There’s a hot new job role in cloud and enterprise vendors called Developer Relations, or DevRel for short, but what is it about?
“I always call it marketing for developers,” says Eddie Zaneski, Manager, Developer Relations at DigitalOcean. “There’s definitely a large group of people that will hate that I say that. But at the end of the day, that’s what DevRel is.”
“I like to describe the role as having three pillars,” he says. “Three Cs: code, content, and community. Code is maybe open source projects, or quick starts examples. Content is blog posts, tutorials, talks, that kind of stuff. And then community is working with people in person or online, maybe Twitter or Stack Overflow.”
Matthew Broberg, Advocate and Editor at opensource.com says that in practice the implementation of DevRel has been far from consistent. “DevRel, in theory, is the intersection of three disciplines: engineering, marketing, and community management,” he says. “In practice, DevRel applies to a wildly popular set of job titles with wildly different expectations across different organizations.”
“On a good day, DevRel fills one or more gaps in a company to connect them with technical consumers of their projects and products,” Broberg says. “On a bad day, DevRel is a term used to hire people with large Twitter followings and ask them to do too much all at once until they inevitably hatequit or burnout or both.”
Mary Thengvall, founder of Persea Consulting and author of The Business Value of Developer Relations, says DevRel is really about managing the relationship between groups. “There’s a phrase that I always go back to,” she says, “To the community I represent the company, to the company I represent the community, and I must have both of their interests in mind at all times.”
Rebecca Fitzhugh, Principal Technologist at Rubrik agrees. “While there is certainly a marketing component when representing the company to the customer and community, it’s equally about representing the customer to the company,” she says. “Our DevRel team brings feedback from our customers to the product and engineering team in order to drive a better developer experience against our product’s APIs.”
Organizations looking to create a developer relations team should carefully if such a team is really necessary. “If product is talking to marketing, who is talking to engineering who’s talking to sales, and everyone’s working together, you don’t necessarily need a developer relations team,” Thengvall says. “But there are so many companies these days that are Business to Developer that just don’t understand those concepts.”
In many cases, the presence of a developer relations team indicates that the marketing function is broken. Using developer relations to glue back together the shattered fragments of an integrated marketing approach is likely to do more harm than good. If developers are the customers for your company’s products, you just want some good ol’ standard marketing, not developer relations.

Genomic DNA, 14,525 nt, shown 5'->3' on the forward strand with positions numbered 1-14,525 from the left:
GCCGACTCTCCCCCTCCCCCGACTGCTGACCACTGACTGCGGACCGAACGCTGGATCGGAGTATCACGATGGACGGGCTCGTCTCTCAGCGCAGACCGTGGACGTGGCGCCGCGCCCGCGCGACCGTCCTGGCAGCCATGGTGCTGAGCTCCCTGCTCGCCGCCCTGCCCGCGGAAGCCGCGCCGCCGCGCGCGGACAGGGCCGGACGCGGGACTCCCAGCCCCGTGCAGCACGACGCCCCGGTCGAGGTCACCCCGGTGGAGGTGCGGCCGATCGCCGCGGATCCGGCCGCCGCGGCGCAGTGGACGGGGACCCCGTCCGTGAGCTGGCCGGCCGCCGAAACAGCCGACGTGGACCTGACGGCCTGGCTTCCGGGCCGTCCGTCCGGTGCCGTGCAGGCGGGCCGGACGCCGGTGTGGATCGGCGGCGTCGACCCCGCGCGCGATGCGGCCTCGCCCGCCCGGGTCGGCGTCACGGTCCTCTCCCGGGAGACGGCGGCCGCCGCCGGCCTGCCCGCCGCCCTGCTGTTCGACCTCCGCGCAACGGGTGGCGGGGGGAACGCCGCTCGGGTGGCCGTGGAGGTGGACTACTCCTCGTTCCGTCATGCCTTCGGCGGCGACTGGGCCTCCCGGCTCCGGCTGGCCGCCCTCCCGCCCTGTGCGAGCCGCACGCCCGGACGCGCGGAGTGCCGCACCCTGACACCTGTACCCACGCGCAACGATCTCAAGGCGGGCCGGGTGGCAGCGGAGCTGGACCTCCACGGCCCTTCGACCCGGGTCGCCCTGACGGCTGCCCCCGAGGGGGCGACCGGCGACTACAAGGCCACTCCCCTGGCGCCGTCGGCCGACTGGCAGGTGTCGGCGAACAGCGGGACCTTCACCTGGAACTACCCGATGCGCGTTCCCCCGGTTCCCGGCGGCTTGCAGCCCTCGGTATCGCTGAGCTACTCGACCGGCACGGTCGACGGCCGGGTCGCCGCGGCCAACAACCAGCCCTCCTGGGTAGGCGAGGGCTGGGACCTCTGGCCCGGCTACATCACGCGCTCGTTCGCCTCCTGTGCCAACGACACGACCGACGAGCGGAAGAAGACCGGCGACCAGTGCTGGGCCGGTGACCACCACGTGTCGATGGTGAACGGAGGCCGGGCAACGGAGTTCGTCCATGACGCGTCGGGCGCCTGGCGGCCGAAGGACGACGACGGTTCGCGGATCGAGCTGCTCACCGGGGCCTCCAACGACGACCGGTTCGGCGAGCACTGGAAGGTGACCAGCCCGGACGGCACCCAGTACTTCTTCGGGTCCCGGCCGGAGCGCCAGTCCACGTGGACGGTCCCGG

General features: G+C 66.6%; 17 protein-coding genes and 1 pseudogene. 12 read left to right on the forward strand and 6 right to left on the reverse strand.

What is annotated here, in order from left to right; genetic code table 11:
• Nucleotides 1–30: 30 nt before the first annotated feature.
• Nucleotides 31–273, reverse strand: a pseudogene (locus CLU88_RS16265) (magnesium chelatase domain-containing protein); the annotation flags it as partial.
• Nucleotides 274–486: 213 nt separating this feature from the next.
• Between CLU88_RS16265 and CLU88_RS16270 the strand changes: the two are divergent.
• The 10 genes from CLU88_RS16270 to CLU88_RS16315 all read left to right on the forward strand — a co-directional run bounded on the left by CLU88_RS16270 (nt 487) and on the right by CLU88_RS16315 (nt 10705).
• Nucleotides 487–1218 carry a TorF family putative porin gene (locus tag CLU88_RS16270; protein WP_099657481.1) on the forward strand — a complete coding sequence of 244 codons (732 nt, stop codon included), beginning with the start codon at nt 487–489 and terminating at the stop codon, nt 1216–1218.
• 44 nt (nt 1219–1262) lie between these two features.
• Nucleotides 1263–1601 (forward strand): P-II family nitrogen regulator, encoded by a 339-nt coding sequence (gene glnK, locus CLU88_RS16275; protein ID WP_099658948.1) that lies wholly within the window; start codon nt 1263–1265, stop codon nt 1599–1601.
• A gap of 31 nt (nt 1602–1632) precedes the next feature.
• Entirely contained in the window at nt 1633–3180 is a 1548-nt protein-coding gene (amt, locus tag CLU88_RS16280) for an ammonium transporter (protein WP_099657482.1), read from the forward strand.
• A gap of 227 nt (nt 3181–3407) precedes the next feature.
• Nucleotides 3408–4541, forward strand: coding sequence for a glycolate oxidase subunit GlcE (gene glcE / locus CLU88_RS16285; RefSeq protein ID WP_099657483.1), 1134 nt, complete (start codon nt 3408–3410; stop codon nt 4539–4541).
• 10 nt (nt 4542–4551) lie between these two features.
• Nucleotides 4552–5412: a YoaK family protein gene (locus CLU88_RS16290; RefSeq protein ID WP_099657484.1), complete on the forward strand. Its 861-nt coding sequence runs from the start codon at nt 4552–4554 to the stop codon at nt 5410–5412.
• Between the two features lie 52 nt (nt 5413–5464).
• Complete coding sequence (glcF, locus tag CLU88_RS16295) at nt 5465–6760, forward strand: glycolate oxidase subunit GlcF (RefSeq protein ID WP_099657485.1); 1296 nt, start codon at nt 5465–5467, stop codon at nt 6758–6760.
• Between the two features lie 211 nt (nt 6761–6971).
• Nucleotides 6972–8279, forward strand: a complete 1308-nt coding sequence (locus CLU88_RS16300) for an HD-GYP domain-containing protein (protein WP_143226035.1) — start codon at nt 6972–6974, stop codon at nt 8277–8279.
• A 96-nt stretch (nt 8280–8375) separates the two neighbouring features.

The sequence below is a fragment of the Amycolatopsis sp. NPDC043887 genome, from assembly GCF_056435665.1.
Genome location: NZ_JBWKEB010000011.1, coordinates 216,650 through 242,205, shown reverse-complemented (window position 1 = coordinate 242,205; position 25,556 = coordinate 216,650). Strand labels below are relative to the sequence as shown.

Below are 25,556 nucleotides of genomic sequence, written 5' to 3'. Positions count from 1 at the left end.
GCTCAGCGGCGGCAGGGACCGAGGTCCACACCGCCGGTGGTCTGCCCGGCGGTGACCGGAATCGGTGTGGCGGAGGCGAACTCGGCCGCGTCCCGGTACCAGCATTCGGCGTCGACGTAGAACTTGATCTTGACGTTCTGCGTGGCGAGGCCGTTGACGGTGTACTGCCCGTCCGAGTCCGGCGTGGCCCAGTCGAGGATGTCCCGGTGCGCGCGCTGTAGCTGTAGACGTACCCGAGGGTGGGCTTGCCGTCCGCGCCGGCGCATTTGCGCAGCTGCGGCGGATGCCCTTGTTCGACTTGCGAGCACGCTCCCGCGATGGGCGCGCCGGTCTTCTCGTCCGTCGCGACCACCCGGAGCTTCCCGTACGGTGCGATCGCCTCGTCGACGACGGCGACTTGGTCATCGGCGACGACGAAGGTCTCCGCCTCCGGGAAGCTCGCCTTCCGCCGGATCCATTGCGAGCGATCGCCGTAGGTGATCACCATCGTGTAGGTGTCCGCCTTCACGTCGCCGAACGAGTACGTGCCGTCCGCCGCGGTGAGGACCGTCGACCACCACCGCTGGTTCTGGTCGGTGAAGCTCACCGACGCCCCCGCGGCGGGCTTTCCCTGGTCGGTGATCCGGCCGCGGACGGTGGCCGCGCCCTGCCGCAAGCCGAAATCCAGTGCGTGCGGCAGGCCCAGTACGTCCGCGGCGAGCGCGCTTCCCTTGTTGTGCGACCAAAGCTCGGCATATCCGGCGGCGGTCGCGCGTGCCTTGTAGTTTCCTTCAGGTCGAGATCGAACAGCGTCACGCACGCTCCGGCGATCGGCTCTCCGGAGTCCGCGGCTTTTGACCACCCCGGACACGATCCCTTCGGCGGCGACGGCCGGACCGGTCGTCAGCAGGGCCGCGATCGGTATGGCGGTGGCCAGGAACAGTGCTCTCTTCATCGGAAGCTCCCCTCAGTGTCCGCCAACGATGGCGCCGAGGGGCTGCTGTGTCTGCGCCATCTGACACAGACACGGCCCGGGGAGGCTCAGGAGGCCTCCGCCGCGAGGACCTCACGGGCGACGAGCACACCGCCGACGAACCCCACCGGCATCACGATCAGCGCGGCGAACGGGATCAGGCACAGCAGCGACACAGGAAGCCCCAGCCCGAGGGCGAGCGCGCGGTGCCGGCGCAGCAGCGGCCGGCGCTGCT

But for those organizations for whom developers are an influential group that aren’t necessarily the main purchasers of the product, a developer relations team could be just as valuable as an analyst relations team, and for similar reasons. Building rapport with this group can put your products on the inside track for purchase, bypassing many of the complex hurdles of enterprise sales. Developers can also be a key source of insight about how your product actually gets used inside customers. Getting baked into the internal code pipeline can make a product sticky and hard for competitors to dislodge.
“If you are spinning up a DevRel team, there’s a good chance that you already have a deep backlog of things to do,” says Fitzhugh. “It’s important when you provide a clear strategy with tangible milestones that can be measured. Otherwise, with so much to do, it’s easy to get lost in activities that aren’t as impactful for the customer or the product.”
Franziska Hauck, Community and DevRel Expert, suggests that the people you choose to hire plays a vital part in the success of setting up a developer relations team. “Only hire empathetic people,” she says. “They should have a good understanding of what devs have to deal with every single day. They need to be communicators, mediators, and helpmeets.”
As with most things, understanding what you’re trying to achieve is the key to success. Setting up a DevRel team just because everyone else has one is an easy way to waste a lot of money on something pointless, or even harmful. A half-hearted and poorly supported DevRel initiative that gets shut down within six months can damage relationships with an influential group and directly affect product sales. Getting it right, however, can help to get your offering to the top of the consideration pile.